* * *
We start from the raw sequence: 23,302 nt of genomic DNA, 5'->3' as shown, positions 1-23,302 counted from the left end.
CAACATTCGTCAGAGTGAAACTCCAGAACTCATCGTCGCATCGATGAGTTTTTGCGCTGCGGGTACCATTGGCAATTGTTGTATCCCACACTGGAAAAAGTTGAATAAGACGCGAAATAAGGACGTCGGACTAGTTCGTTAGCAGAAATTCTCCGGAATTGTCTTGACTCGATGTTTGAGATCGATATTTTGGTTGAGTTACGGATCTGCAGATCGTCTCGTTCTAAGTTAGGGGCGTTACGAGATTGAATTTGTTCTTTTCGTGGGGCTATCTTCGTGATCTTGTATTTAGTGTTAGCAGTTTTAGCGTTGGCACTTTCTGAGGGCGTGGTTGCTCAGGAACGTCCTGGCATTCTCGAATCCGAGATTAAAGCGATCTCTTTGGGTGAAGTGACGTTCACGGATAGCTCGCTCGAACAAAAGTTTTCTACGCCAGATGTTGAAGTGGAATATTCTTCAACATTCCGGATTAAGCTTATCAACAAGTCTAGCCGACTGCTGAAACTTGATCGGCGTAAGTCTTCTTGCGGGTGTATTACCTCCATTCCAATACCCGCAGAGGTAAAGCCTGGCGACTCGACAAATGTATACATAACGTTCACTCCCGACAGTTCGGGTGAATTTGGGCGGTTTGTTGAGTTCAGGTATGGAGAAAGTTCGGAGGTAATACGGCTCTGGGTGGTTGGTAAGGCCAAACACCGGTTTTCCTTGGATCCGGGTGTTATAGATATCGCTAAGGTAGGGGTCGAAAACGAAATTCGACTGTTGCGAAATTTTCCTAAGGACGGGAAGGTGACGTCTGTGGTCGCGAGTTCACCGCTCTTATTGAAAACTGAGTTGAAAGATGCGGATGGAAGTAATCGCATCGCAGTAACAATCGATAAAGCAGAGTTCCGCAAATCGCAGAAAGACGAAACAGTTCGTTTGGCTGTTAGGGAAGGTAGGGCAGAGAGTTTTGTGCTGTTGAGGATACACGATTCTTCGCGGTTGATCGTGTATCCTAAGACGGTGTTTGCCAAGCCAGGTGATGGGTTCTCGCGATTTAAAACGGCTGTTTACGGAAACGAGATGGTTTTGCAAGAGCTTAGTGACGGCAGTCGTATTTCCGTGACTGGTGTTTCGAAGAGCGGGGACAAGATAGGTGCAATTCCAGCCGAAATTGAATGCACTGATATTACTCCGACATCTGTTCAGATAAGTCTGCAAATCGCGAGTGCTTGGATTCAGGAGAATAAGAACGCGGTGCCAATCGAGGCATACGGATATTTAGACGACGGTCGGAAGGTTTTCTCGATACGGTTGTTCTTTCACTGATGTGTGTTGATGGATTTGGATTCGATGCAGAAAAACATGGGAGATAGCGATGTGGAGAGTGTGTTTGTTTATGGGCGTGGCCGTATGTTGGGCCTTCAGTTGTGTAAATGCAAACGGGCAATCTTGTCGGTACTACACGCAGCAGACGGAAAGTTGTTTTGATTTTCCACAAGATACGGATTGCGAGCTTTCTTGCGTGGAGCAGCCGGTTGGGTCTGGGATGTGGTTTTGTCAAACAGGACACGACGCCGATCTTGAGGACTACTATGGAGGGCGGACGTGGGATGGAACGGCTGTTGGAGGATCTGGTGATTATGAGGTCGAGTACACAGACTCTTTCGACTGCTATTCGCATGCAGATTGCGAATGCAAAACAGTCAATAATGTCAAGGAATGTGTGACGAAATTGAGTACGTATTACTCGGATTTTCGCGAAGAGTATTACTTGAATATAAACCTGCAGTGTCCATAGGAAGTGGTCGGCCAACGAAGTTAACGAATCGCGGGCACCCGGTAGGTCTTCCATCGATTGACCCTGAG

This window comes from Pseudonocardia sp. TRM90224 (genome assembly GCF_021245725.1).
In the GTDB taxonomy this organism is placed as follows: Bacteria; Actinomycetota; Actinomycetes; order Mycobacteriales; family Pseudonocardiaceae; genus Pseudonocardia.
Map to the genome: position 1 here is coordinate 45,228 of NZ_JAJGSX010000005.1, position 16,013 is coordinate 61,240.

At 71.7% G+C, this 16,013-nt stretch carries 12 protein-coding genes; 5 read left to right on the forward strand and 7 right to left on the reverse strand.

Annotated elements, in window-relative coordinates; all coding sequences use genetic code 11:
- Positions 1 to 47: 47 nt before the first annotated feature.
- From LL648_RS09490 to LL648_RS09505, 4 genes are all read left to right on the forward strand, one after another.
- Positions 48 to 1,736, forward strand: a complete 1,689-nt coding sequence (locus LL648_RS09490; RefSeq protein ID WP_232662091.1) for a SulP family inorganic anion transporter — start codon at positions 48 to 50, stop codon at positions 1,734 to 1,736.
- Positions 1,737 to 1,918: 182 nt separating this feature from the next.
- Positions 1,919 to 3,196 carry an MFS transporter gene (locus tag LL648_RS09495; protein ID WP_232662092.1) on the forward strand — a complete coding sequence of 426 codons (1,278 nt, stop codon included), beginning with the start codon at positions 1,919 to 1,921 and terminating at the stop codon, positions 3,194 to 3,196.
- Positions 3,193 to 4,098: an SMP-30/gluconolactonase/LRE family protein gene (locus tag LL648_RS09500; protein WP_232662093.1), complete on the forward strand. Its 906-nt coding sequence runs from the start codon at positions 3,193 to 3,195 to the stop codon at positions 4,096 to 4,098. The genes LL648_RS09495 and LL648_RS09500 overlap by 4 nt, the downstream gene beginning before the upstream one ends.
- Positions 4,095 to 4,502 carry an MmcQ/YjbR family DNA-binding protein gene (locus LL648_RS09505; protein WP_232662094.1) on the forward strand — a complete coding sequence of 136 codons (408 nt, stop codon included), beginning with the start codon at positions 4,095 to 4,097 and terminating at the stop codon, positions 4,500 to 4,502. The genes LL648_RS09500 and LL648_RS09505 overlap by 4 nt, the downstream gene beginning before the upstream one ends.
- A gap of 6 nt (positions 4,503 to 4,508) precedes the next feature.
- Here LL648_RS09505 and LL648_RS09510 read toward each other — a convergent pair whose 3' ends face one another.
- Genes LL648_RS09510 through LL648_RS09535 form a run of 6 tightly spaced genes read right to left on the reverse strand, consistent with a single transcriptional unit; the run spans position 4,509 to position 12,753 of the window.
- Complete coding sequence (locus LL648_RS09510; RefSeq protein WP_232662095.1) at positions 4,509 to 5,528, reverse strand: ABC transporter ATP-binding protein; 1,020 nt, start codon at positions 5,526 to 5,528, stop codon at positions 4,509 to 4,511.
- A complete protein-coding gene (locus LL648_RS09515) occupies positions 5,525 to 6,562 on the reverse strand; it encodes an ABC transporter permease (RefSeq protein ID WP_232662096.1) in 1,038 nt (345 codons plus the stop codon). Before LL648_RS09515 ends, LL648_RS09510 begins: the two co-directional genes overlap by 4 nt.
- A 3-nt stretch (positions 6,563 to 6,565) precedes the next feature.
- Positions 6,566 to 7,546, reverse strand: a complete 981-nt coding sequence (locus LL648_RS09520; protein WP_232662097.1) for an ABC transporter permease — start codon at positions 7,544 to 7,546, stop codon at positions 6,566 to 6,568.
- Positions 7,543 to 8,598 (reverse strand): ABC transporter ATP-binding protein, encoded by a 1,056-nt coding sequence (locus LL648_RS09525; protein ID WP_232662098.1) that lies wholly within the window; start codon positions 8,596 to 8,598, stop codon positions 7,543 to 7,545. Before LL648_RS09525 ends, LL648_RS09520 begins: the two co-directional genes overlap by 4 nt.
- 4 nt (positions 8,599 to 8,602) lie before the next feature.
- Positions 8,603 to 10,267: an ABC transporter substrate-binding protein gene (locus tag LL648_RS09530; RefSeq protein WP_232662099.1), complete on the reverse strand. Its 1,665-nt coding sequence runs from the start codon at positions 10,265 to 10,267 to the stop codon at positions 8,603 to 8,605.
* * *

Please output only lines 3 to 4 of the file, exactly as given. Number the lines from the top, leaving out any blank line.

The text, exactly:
This window comes from Pseudonocardia sp. TRM90224 (genome assembly GCF_021245725.1).
In the GTDB taxonomy this organism is placed as follows: Bacteria; Actinomycetota; Actinomycetes; order Mycobacteriales; family Pseudonocardiaceae; genus Pseudonocardia.